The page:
Visceral Manipulation: Abdomen 1 (VM1) Pre-Study Material

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Visceral Manipulation: Abdomen 1 (VM1)

Pre-Study Material

The Visceral Manipulation: Abdomen 1 (VM1) course is the foundation for the

Visceral Manipulation workshop series.  In this course, you will get a solid introduction to the basic theories, principles and techniques of Visceral Manipulation.  At each subsequent level of the VM series more body areas will be covered and the techniques refined.  All levels of instruction include numerous practical and highly effective techniques that can be immediately incorporated into your present practice.
The emphasis for VM1 is on the development of very sensitive tactile abilities.  Visceral Manipulation requires palpation skills that are specific to this approach.  These abilities take time and practice to fully acquire.  Consequently, different levels of skills are taught in each course as the student progresses.  Instruction will focus on the ability to

distinguish the types and layers of visceral tissues.  You will gradually learn how to access deep layers of tissues with non-invasive skills and how to be precise in interpreting what is felt.

Techniques for identifying each individual structure and the accessible connective tissues are addressed.  Subjects also considered are:
1) distinguishing qualities of tissues such as tone, elasticity, distensibility, fibrosis (when present);

2) motion, mobility and motility; and

3) reactivity to stimulus and functional relationships with the rest of the body tissues. 
To help you learn these techniques, detailed anatomy and functional mechanics for each organ will be provided.
We will begin our VM study with the abdomen, since it is the most readily accessible of the major visceral cavities.  Included among the abdominal organs are the liver, stomach, gall bladder, biliary ducts, duodenum, small intestine and large intestine, and their respective interconnecting tissues. Subsequent levels include posterior abdominal organs, pelvic organs, thoracic organs and cranial viscera.
Evaluation tools introduced are general and local listening, motility listening, mobility testing, and inhibition techniques.  These tools are used to follow tensions to the strongest areas of stress throughout the body.  They are global and involve all of the systems and tissues of the body.  Techniques for isolating distinct areas of dysfunction (down to the distinct spot in the specific articular plane of the structure) and determining cause and effect between these different areas will be introduced.  Also at this time, the causative correlation from visceral restrictions to somatic dysfunction can be experienced and verified by each student.
The manipulations are local and very specific to discrete areas and planes of tissue dysfunction.  Specificity of these techniques are important since they form the building blocks for skills taught in latter courses that involve entire lesional chains.
We leave it up to each prospective student to assume responsibility for advance preparation; we cannot screen students for their level of readiness. You may, however, find yourself frustrated and left behind if you do not study before hand.  It is suggested that you read through the Visceral Manipulation text book and look up the terms for the following lists of terms and structures provided.  It is also recommended that you begin your study well in advance of the scheduled workshops to allow for unforeseen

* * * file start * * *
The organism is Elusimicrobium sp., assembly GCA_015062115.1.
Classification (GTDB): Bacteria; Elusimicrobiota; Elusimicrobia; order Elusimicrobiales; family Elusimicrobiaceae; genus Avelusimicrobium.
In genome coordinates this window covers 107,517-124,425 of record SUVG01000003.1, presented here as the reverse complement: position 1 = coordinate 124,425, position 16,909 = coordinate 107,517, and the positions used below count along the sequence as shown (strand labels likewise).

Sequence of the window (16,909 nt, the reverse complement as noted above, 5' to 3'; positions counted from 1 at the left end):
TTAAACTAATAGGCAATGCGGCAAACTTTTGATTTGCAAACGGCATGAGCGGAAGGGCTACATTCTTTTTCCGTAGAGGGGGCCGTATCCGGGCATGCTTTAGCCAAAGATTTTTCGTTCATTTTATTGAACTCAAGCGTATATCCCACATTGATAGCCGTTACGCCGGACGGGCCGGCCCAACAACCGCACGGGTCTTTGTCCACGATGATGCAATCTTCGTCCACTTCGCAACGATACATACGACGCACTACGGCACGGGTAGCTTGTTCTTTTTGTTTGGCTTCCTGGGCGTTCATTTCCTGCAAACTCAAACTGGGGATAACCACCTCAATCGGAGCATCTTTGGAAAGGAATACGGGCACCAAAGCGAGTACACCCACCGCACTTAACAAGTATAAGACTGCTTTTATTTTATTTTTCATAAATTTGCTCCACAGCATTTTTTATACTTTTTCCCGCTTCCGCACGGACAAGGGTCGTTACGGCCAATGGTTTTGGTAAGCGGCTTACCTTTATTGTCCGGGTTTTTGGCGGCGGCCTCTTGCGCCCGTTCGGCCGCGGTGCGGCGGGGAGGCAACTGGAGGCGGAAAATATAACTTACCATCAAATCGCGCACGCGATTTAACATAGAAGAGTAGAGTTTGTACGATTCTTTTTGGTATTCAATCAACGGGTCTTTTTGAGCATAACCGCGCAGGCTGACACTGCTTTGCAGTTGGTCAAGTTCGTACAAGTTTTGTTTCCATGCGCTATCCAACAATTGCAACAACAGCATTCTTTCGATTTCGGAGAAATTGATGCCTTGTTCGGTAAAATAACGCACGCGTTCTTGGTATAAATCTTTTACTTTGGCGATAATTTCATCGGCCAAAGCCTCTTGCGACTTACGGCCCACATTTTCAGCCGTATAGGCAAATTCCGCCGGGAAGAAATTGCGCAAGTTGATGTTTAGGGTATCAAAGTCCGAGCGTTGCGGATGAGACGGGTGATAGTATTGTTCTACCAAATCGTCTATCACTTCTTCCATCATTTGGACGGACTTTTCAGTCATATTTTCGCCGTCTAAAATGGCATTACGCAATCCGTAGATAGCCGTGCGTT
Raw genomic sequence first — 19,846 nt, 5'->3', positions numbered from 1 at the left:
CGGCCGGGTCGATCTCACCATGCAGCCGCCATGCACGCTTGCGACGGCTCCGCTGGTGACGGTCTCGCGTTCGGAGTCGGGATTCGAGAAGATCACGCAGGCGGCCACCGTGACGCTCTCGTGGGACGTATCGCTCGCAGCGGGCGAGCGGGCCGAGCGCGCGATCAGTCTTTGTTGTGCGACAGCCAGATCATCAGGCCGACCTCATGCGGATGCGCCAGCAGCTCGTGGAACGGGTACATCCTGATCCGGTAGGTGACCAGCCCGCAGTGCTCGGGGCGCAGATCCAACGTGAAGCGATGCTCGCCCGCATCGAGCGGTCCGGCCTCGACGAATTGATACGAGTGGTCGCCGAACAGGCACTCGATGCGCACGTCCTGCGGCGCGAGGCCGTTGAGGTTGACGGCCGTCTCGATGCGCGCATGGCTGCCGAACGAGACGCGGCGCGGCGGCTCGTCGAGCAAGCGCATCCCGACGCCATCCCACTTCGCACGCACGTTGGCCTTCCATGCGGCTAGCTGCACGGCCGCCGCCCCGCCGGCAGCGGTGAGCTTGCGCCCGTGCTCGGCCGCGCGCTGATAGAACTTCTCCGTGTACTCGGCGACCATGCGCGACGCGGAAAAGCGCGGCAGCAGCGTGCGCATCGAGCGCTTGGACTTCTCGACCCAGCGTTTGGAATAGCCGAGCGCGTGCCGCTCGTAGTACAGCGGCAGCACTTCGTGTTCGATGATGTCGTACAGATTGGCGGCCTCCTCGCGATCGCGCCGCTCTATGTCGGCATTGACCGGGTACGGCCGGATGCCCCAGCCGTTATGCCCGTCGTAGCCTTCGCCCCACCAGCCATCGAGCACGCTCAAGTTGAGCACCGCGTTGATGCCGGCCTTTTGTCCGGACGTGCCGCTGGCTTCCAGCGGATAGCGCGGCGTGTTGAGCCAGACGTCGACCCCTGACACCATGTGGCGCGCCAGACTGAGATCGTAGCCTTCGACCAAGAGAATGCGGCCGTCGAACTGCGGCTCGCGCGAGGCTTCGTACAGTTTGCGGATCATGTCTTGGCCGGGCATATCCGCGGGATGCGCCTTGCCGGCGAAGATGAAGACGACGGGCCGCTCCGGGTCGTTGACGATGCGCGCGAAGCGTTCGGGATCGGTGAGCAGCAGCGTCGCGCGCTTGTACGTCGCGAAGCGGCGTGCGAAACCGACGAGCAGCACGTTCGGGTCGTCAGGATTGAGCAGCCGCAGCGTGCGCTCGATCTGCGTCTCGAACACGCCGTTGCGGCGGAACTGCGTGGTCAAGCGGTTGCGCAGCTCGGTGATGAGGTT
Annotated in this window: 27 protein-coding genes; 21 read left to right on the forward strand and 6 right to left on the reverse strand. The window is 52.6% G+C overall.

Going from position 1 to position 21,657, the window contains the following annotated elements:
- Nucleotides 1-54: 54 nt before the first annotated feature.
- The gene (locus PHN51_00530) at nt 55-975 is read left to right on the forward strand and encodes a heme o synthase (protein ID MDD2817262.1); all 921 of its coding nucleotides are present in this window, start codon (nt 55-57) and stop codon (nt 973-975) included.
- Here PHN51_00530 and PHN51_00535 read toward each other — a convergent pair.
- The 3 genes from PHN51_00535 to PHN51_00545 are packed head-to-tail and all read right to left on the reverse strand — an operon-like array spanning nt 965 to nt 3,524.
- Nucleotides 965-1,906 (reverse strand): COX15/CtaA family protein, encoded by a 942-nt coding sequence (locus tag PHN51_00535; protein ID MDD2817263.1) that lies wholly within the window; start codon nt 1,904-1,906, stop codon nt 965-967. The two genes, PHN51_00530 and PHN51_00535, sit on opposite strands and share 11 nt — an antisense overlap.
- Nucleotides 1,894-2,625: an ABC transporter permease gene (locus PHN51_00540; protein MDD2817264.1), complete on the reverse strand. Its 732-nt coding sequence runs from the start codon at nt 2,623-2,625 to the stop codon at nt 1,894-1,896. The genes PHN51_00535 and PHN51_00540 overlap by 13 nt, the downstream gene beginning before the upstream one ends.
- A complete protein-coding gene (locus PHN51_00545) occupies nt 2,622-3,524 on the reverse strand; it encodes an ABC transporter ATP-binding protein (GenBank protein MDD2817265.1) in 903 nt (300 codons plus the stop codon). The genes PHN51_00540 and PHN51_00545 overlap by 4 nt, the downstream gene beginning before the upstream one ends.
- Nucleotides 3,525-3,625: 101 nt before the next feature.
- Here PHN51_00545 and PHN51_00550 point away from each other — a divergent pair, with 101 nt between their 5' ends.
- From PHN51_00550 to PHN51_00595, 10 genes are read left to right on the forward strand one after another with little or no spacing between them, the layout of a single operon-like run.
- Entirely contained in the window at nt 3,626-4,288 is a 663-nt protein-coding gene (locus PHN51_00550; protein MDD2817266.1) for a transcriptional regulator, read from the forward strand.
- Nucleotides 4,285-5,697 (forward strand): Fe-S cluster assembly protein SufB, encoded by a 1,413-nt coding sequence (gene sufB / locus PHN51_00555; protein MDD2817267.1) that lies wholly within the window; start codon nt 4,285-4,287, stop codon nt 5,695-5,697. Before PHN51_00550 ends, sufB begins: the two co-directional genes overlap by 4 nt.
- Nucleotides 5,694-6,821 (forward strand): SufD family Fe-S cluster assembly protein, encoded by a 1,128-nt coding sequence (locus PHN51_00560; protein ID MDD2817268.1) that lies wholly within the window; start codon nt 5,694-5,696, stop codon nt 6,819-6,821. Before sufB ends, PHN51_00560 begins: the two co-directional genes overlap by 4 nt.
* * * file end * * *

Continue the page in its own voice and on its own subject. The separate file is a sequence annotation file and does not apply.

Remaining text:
interruptions and a comfortable learning pace.  We want this to be an interesting and intriguing educational experience for all of you.

The following is a list of terms and structures that are important in your preparation for this course.  In addition, referencing these terms and structures from good anatomical texts such as the current British Edition of Gray's Anatomy, Clemente's Anatomy and/or Netter's Atlas of Human Anatomy (available through The Barral Institute) are highly encouraged. 
1. Mobility and Motility (See Barral's text for specific context of these terms)

2. Peritoneum

3. Visceral Ligaments

4. Omentum

5. Mesentery

6. Diaphragm Crus

7. Liver

8. Glisson's Capsule

9. Coronary Ligament

10. Right and Left Triangular Ligaments

11. Falciform Ligament

14. Cardiac Sphincter

15. Stomach: Fundus of, Cardia of, Greater and Lesser, Curvature of

16. Pylorus

17. Pyloric Antrum

18. Omental Bursa

19. Gastrophrenic Ligament

20. Greater and Lesser Omentum

21. Hepatogastric Ligament

22. Hepatoduodenal Ligament

23. Duodenum

24. Retroperitoneal

25. Common Bile Duct

26. Sphincter of Oddi

27. Duct of Wirsung

28. Pancreas

29. Duodenojejunal Junction

30. Ligament of Treitz

31. Gall Bladder

32. Hepatic Ducts, Cystic Duct

33. Mesenteric Root

34. Small Intestine

35. Superior Mesenteric Artery and Vein

    Inferior Mesenteric Artery and Vein

36. Portal Vein

37. Terminal Ileum

38. Cecum

39. Iliocecal Valve

40. Ascending Colon

41. Phrenicocolic Ligaments

42. Transverse Colon

43. Transverse Mesocolon

44. Hepatic Flexure

45. Splenic Flexure

46. Descending Colon

47. Sigmoid Colon

48. Sigmoid Mesocolon

49. Autonomic Nervous System

50. Induction


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